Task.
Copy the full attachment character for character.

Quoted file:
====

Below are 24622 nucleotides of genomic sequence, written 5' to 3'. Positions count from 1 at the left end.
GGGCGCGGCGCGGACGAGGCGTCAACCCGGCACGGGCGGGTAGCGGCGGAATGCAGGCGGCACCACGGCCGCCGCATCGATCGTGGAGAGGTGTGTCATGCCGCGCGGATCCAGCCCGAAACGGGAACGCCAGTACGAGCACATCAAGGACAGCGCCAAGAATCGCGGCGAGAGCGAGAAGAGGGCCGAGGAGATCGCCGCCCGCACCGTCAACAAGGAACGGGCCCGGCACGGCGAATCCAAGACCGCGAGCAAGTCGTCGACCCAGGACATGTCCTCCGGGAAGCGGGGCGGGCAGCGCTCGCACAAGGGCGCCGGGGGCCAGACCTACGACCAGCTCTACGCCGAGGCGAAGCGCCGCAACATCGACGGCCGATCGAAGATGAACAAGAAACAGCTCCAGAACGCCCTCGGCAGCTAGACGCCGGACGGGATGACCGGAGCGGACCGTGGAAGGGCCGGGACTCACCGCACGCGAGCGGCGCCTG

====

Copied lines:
Below are 24622 nucleotides of genomic sequence, written 5' to 3'. Positions count from 1 at the left end.
GGGCGCGGCGCGGACGAGGCGTCAACCCGGCACGGGCGGGTAGCGGCGGAATGCAGGCGGCACCACGGCCGCCGCATCGATCGTGGAGAGGTGTGTCATGCCGCGCGGATCCAGCCCGAAACGGGAACGCCAGTACGAGCACATCAAGGACAGCGCCAAGAATCGCGGCGAGAGCGAGAAGAGGGCCGAGGAGATCGCCGCCCGCACCGTCAACAAGGAACGGGCCCGGCACGGCGAATCCAAGACCGCGAGCAAGTCGTCGACCCAGGACATGTCCTCCGGGAAGCGGGGCGGGCAGCGCTCGCACAAGGGCGCCGGGGGCCAGACCTACGACCAGCTCTACGCCGAGGCGAAGCGCCGCAACATCGACGGCCGATCGAAGATGAACAAGAAACAGCTCCAGAACGCCCTCGGCAGCTAGACGCCGGACGGGATGACCGGAGCGGACCGTGGAAGGGCCGGGACTCACCGCACGCGAGCGGCGCCTG